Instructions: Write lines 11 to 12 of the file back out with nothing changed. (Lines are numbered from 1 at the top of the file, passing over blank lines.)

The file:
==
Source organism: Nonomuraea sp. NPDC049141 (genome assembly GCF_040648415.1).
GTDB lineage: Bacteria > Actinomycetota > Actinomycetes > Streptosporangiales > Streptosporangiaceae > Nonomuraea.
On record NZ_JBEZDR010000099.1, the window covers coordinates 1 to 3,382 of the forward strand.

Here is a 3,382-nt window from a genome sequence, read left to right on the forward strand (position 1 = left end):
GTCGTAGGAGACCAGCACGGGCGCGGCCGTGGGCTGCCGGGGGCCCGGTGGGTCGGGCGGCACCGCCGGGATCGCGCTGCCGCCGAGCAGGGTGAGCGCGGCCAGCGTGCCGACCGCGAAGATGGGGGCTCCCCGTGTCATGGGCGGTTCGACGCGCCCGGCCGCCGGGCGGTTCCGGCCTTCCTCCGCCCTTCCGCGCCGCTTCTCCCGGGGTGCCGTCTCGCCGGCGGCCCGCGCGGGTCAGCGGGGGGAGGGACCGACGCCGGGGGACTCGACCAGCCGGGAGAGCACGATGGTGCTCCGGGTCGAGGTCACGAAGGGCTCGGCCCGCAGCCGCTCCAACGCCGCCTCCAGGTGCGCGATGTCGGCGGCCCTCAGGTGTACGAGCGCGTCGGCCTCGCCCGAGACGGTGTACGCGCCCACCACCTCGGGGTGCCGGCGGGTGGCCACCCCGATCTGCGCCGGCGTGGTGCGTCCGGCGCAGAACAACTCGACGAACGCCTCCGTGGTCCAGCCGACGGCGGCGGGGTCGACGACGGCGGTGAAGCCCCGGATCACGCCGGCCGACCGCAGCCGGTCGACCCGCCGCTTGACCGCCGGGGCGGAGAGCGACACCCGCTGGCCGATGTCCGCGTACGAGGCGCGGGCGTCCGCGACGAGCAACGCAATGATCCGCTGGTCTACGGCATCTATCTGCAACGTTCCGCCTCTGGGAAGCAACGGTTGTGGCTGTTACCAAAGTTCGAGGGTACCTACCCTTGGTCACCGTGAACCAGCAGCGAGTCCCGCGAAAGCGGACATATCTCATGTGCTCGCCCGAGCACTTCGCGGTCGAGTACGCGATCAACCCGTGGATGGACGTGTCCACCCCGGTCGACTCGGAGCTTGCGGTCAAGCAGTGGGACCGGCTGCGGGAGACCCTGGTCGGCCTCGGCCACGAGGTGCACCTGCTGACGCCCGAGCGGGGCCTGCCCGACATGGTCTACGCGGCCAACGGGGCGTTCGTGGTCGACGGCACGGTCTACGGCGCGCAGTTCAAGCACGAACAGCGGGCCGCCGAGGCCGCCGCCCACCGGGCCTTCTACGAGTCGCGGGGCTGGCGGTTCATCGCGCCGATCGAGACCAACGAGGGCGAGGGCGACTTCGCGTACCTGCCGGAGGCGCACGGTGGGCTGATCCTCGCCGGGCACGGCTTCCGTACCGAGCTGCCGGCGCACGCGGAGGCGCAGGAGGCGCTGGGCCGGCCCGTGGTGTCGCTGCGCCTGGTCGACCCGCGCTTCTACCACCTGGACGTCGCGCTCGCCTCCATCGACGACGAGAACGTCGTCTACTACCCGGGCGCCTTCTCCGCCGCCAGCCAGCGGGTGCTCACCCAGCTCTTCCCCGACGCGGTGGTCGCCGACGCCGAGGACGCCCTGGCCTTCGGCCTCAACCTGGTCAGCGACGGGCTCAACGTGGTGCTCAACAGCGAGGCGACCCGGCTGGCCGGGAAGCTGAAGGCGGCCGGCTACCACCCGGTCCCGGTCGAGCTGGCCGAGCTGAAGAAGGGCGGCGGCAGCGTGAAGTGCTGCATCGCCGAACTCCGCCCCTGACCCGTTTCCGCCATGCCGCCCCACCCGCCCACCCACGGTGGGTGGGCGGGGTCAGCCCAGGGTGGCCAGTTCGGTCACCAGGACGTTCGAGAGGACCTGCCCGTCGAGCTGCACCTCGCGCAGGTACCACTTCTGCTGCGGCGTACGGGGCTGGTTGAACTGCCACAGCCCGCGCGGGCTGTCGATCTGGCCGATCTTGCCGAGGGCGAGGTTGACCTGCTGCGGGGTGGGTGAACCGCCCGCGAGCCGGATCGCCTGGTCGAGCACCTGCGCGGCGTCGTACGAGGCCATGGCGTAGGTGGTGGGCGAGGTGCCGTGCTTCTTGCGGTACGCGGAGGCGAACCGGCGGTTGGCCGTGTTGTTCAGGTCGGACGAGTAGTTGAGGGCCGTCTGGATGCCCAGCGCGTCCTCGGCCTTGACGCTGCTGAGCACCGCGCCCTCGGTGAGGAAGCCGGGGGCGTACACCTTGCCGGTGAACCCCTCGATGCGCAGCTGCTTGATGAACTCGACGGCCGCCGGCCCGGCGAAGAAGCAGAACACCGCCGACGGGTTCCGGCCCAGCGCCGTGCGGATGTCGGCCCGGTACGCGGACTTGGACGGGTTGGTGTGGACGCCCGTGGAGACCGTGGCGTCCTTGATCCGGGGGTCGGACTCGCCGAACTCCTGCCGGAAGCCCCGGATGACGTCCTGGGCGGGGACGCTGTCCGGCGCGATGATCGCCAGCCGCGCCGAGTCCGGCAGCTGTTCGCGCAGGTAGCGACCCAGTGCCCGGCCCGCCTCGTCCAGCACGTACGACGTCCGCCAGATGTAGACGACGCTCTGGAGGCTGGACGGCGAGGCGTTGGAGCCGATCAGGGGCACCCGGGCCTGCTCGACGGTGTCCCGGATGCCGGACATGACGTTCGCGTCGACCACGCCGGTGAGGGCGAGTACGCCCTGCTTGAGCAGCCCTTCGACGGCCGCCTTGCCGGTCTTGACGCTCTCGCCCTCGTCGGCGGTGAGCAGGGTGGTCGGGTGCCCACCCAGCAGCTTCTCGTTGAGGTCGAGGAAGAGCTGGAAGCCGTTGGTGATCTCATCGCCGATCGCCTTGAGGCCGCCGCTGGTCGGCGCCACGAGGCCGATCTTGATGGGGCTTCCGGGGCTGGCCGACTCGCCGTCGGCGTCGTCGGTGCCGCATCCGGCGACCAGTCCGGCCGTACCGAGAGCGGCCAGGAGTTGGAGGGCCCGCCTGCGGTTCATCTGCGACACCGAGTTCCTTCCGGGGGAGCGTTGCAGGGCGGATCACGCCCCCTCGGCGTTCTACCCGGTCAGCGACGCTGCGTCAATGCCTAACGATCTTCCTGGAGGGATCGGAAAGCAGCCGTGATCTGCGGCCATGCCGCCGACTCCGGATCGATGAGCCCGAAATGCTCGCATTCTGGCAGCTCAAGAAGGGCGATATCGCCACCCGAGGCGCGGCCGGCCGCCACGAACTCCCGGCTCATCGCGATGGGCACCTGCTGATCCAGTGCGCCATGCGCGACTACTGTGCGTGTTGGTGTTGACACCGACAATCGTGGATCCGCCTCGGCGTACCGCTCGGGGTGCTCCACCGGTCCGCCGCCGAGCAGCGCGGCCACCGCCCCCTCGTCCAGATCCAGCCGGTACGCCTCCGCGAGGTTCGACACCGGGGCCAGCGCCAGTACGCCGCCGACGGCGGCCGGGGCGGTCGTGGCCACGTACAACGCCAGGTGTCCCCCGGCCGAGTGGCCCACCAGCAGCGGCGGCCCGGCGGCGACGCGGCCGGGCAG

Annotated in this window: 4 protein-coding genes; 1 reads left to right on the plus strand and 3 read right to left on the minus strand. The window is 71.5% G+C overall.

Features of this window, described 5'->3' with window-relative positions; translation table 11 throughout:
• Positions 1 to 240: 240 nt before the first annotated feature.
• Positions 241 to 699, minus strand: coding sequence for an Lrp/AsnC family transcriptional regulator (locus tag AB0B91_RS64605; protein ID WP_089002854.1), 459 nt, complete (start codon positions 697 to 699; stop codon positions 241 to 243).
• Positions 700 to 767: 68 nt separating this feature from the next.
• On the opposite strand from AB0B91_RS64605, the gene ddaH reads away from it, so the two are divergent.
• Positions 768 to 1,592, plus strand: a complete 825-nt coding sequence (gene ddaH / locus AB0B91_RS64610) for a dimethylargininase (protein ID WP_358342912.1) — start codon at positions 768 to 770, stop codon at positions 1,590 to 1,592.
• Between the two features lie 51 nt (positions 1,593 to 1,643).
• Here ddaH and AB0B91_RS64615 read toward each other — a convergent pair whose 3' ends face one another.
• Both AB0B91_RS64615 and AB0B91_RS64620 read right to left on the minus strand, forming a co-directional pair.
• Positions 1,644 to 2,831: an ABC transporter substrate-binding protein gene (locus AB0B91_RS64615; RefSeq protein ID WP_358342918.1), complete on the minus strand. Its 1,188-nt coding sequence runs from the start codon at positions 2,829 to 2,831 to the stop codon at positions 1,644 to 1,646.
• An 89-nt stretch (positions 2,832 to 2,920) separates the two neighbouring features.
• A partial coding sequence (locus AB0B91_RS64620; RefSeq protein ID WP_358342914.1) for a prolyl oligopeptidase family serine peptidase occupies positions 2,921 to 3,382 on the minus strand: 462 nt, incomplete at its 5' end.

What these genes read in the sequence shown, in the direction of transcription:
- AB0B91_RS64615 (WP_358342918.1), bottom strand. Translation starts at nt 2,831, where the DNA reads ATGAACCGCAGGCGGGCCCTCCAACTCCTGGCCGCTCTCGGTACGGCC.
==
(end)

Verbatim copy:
• On the opposite strand from AB0B91_RS64605, the gene ddaH reads away from it, so the two are divergent.
• Positions 768 to 1,592, plus strand: a complete 825-nt coding sequence (gene ddaH / locus AB0B91_RS64610) for a dimethylargininase (protein ID WP_358342912.1) — start codon at positions 768 to 770, stop codon at positions 1,590 to 1,592.